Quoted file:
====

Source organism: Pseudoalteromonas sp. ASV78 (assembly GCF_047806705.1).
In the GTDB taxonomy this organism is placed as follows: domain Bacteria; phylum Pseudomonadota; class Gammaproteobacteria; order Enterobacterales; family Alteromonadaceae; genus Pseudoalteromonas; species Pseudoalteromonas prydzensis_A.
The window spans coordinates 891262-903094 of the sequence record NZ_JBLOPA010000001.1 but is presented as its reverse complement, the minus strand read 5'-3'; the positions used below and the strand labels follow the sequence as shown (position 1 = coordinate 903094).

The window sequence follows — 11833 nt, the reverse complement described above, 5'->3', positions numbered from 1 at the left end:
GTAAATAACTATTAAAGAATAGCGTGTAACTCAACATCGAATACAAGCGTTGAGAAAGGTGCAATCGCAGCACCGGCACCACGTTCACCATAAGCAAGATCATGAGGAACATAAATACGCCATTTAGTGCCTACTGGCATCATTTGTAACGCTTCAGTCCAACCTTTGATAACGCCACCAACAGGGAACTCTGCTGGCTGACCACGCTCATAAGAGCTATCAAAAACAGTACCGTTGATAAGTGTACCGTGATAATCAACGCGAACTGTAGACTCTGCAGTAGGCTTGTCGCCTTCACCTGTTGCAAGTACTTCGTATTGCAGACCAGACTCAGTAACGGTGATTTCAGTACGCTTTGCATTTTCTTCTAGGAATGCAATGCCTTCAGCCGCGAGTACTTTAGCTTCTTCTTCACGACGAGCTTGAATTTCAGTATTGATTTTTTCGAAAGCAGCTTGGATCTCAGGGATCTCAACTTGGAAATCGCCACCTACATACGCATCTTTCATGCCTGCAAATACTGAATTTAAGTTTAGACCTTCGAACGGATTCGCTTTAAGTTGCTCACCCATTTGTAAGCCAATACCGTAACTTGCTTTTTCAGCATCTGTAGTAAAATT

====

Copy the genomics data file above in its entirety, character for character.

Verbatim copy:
Source organism: Pseudoalteromonas sp. ASV78 (assembly GCF_047806705.1).
In the GTDB taxonomy this organism is placed as follows: domain Bacteria; phylum Pseudomonadota; class Gammaproteobacteria; order Enterobacterales; family Alteromonadaceae; genus Pseudoalteromonas; species Pseudoalteromonas prydzensis_A.
The window spans coordinates 891262-903094 of the sequence record NZ_JBLOPA010000001.1 but is presented as its reverse complement, the minus strand read 5'-3'; the positions used below and the strand labels follow the sequence as shown (position 1 = coordinate 903094).

The window sequence follows — 11833 nt, the reverse complement described above, 5'->3', positions numbered from 1 at the left end:
GTAAATAACTATTAAAGAATAGCGTGTAACTCAACATCGAATACAAGCGTTGAGAAAGGTGCAATCGCAGCACCGGCACCACGTTCACCATAAGCAAGATCATGAGGAACATAAATACGCCATTTAGTGCCTACTGGCATCATTTGTAACGCTTCAGTCCAACCTTTGATAACGCCACCAACAGGGAACTCTGCTGGCTGACCACGCTCATAAGAGCTATCAAAAACAGTACCGTTGATAAGTGTACCGTGATAATCAACGCGAACTGTAGACTCTGCAGTAGGCTTGTCGCCTTCACCTGTTGCAAGTACTTCGTATTGCAGACCAGACTCAGTAACGGTGATTTCAGTACGCTTTGCATTTTCTTCTAGGAATGCAATGCCTTCAGCCGCGAGTACTTTAGCTTCTTCTTCACGACGAGCTTGAATTTCAGTATTGATTTTTTCGAAAGCAGCTTGGATCTCAGGGATCTCAACTTGGAAATCGCCACCTACATACGCATCTTTCATGCCTGCAAATACTGAATTTAAGTTTAGACCTTCGAACGGATTCGCTTTAAGTTGCTCACCCATTTGTAAGCCAATACCGTAACTTGCTTTTTCAGCATCTGTAGTAAAATT